In the U.S. the governing body of professional football is the NFL. In the world of finance NFL stands for No Free Lunch. We are often asked how portfolios are managed given the strong returns of 2013 and current market risk. We hedge when we can, not when we have to. Hedging is like buying flood insurance during a drought. When markets are uncertain the cost of hedging is often prohibitive. When an investor is comfortable and satisfied with their allocation and performance, it’s usually a good time to consider the possibility of a market correction. A few minor events can start a major market move. Many investors view the markets from a traditional long-term buy and hold strategy. In the short-term, anything can happen, and it is vital to keep this in mind. This becomes a real concern as you get closer to retirement; you do not have time on your side to make up portfolio losses. Concern is one thing, but worry can be the doom of reaching your financial goals. Understanding how your portfolio is constructed allows acceptance of uncertainty and peace of mind at times of chaos in the market. Today’s quiet markets are the perfect environment to develop a plan for the next financial storm. Call us to find out what strategies are in play to hedge against the unknowns of tomorrow.

History Lesson

The Bull is BackThe Dow Jones Transportation Index dates back to 1884. It is comprised of bellwether transportation stocks in trucking, domestic airlines, and railroads. Strong gains in the index are a good sign for the U.S. economy, especially in periods when energy prices are high or increasing. The biggest risk to strong gains is a pullback in consumer spending, negatively affecting shipping. Consumer confidence, manufacturing activity, and strong corporate earnings are factors that will tell us whether or not the gains in transportation related stocks are sustainable. The airline sector is up strongly this year, increasing approximately 34% due to recent airline mergers and restructurings as well as increased passenger traffic. The railroad component is up nearly 10% YTD. The Transportation index is also one of the underpinnings of the Dow Theory of stock price movement. Part of the theory states that a major trend in the stock market can be confirmed by the simultaneous movement of the Dow Jones Industrial Average and the Dow Jones Transportation Average to new highs or lows. The Dow Theory is intact and confirms the current stock market rally and the future health of the markets.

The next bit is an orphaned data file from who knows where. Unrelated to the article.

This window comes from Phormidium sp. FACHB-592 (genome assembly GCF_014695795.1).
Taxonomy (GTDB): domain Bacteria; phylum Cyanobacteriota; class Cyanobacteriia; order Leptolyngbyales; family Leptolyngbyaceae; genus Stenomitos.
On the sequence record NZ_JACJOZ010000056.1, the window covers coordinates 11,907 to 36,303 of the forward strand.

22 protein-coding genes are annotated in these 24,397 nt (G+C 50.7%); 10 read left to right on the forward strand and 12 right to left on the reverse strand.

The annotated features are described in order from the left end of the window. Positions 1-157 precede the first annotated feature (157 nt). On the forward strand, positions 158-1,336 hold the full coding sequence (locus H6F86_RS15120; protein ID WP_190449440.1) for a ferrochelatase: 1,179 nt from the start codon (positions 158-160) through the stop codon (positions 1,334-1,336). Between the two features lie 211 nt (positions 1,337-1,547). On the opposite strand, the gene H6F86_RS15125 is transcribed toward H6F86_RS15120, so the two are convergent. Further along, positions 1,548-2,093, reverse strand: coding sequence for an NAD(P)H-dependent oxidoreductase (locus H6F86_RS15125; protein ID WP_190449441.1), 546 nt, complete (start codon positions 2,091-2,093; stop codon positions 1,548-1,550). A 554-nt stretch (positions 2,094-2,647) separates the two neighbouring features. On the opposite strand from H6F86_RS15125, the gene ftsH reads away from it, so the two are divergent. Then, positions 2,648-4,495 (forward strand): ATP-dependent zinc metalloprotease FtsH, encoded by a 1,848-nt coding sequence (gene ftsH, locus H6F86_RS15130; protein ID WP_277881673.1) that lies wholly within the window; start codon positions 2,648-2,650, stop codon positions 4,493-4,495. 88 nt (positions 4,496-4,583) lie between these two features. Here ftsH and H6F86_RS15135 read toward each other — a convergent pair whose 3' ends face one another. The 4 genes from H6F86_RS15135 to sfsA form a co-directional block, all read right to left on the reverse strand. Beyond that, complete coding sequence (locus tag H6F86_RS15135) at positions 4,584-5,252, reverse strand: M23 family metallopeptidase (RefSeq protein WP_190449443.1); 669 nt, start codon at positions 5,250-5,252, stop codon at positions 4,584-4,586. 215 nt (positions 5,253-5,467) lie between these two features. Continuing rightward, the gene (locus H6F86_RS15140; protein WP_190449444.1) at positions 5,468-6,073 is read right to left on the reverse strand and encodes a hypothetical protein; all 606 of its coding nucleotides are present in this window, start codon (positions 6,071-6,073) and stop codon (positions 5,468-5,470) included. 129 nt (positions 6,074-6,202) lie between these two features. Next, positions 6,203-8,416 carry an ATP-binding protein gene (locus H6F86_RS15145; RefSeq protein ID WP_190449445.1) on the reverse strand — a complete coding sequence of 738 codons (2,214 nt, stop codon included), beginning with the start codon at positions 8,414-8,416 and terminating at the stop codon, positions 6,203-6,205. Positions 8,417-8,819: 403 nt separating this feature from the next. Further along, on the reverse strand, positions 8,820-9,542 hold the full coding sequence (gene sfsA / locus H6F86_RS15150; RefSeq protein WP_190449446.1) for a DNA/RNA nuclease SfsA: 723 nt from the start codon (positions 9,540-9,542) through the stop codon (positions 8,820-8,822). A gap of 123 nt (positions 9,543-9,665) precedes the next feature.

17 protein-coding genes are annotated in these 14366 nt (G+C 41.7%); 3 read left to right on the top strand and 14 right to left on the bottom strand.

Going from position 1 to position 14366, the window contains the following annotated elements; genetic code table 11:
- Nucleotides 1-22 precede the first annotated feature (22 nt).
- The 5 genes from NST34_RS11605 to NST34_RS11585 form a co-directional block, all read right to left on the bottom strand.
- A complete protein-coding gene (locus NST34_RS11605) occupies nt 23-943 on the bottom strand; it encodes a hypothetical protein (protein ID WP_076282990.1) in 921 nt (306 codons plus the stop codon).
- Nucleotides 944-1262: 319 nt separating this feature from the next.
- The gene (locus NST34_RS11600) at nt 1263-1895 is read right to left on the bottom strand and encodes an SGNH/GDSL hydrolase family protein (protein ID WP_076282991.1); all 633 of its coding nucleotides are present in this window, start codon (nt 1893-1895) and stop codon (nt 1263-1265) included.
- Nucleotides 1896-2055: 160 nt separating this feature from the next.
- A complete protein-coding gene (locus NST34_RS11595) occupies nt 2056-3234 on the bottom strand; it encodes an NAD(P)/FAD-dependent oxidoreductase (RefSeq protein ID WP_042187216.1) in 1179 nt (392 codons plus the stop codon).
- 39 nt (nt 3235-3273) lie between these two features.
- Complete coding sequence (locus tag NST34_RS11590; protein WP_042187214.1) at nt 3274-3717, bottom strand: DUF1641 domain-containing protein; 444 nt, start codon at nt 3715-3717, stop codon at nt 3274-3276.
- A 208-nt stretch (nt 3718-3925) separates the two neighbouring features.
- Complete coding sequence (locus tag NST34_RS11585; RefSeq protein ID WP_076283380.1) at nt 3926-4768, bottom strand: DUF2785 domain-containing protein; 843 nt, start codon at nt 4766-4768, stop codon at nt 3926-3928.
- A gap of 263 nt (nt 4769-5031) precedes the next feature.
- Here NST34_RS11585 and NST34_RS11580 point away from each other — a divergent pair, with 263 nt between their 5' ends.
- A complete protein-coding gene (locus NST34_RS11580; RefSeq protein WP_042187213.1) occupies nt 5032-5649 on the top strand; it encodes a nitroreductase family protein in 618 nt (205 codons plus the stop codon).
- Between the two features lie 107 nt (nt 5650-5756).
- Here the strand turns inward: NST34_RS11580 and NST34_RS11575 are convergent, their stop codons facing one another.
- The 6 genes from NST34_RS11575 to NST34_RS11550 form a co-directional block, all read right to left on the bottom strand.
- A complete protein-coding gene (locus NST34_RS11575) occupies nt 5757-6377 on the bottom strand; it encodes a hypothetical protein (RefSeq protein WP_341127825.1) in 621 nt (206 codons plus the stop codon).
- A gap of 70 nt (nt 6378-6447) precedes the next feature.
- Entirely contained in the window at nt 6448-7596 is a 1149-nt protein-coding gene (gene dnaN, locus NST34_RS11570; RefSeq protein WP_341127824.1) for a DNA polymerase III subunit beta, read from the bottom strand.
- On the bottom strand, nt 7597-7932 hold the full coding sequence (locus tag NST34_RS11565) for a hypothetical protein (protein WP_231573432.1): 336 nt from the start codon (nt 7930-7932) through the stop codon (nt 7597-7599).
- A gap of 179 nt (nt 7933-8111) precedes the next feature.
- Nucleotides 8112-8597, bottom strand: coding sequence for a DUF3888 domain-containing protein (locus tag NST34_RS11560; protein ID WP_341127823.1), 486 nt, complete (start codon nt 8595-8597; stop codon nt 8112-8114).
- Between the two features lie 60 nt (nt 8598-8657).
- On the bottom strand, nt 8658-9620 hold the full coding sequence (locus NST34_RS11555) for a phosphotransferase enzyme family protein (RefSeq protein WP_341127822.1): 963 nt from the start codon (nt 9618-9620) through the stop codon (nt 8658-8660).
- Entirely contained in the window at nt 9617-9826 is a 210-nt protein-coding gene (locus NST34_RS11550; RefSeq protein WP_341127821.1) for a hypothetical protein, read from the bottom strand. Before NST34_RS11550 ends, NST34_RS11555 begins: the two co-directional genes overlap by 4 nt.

Gold

Gold is a barometer of the market's expectations for the U.S. dollar and a proxy for global trade and inflation. When you talk about the price of gold, what you're really talking about is the strength of the U.S. dollar in relation to other currencies. When the global market starts to lose confidence in the buying power of the dollar it is reflected in the rising price of gold. Investors choose to use the commodity as a hedge against the deflating currency to maintain the value of their hard earned wealth. With rising domestic inflation and rising global oil prices, the dollar isn’t buying as much as it was. The price of gold has turned the corner and will continue to climb. We are currently adding gold to our clients’ portfolios through the Gold Exchange Traded Fund (GLD) and select gold mining stocks.

Civil War and Why It Matters

The Winds of WarRecent developments in the Middle East deserve our attention. Beyond the human tragedy, religious factions have access to pools of money and supporters like never before. Countries are torn apart economically and the populous is left without basic necessities. Governments and humanitarian agencies around the world are overwhelmed. The situation in the Middle East has an economic effect around the world. Iraq is the world’s seventh largest oil producer. Predictably, oil markets rallied as the gravity of the situation unfolds. Concerns over supply bottlenecks lead to volatility in the markets and a spike in gold prices. Our position in oil is based on a worst case scenario; the conflict escalates, engulfing southern Iraq and neighboring countries. While the situation is bleak, it is by no means as bad as it can get. As militias in the south are mobilized and Iran and the U.S. engage, violence can spread. This could threaten the region’s stability, particularly as neighboring countries will likely get dragged in. Iraq was slated as one of the key sources of production growth over the next decade. We expect some volatility in oil prices for the rest of 2014 and see oil and energy related stocks as a growth component for our portfolios through 2015. With lagging production in Iraq, sanctions on Russia and new domestic drilling in the mid-west we will add to our position in the sector during price pullbacks.

Real Estate – Playing to Win